A rough transcript of some of the ideas in the Managing Gen Y video are in the quote block below:
Happy to tackle to big projects: Boomer parents have been telling them they can do anything they set their minds to .. they are ready for your biggest and toughest jobs.
Impatient: They want what they do on to be joyful and meaningful from day one on the job. (grew up in a world full of terrible events) many have made a decision that they need to live life now. They need to get on with the most important parts of their life.
Don’t necessarily want their manager’s job: “It doesn’t look worth it.”
Genuinely believe you want to hear what they have to say. (and might text message their ideas). Do things in short bursts, astonished how much time companies spend trying to get people together for meetings/etc.
Very good at asynchronous activity.
Like [/have good relationships with] their parents. Parents might try to help them, without Gen Y knowing about it.
Like working with Boomers. OK with mentoring relationships, whereas Y’s and X’s may not get along as well.
Overall, I like many of the insights from this video and see some value in consideration of these as an educator. As I’ve said elsewhere, I don’t particularly believe in the concept of homogeneous age cohorts, since people come from all sorts of different backgrounds and belief systems, but Erickson does have some good ideas here.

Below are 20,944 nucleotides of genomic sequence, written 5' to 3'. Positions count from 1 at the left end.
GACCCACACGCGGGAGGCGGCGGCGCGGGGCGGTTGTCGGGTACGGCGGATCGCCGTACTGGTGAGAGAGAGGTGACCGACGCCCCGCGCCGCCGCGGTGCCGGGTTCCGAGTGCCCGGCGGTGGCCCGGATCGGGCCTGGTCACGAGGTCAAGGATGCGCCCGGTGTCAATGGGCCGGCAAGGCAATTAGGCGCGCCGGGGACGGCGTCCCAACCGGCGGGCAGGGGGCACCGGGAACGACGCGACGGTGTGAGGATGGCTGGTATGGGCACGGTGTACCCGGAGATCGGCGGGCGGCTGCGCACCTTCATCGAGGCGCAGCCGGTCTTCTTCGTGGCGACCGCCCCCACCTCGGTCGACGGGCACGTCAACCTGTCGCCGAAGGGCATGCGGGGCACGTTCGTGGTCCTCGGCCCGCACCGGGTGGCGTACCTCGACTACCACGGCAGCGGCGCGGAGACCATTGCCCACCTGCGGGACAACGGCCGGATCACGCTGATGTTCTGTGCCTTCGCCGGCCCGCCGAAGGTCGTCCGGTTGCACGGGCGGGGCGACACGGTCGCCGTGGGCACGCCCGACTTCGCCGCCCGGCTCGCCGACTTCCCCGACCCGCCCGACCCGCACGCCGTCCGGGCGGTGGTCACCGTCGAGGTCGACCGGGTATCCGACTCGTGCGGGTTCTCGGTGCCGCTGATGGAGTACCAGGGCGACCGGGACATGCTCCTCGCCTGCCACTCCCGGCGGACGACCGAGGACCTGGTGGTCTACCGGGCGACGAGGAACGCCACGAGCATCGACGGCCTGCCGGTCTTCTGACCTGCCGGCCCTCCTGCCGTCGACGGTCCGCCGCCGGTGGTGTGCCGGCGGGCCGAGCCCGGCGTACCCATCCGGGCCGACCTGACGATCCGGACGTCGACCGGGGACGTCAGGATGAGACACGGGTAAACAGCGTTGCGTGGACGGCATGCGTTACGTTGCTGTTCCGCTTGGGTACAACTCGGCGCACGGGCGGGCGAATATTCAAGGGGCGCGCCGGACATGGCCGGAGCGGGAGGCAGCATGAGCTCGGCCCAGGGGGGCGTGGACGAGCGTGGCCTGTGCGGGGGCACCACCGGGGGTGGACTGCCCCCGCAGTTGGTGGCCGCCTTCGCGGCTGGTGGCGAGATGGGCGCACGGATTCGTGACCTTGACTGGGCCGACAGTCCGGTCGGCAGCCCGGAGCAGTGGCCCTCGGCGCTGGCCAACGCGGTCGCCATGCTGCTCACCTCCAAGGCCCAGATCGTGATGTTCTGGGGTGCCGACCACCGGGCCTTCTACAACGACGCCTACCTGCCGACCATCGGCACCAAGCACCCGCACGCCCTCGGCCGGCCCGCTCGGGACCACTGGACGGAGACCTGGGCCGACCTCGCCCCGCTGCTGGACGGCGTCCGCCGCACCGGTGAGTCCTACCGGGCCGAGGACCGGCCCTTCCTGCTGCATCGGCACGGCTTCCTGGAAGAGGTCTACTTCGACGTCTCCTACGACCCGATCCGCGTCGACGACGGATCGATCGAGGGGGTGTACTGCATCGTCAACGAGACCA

For example, taking advantage of asynchronous communication tools is an excellent idea, and one that eLearning tools can be used for.
I think that young people of any generation like to believe that authority figures want to hear their ideas. I know I thought the same, before I ran into the realities of power structures, entrenched interests, and disinterested corporate systems. Texting the CEO of a major corporation might not always be a great idea. I’ve seen similar things happen with email and it didn’t turn out well for the less powerful employee.
The younger people in my life have made it clear that it is usually a waste of time trying to email or phone them– and forget about leaving a voicemail. Text messages are strongly preferred.
The impatience noted could be a problem for education that requires building up of knowledge and skills over time. This could be counteracted with good communication about how and why the skill-building process is designed as it is.
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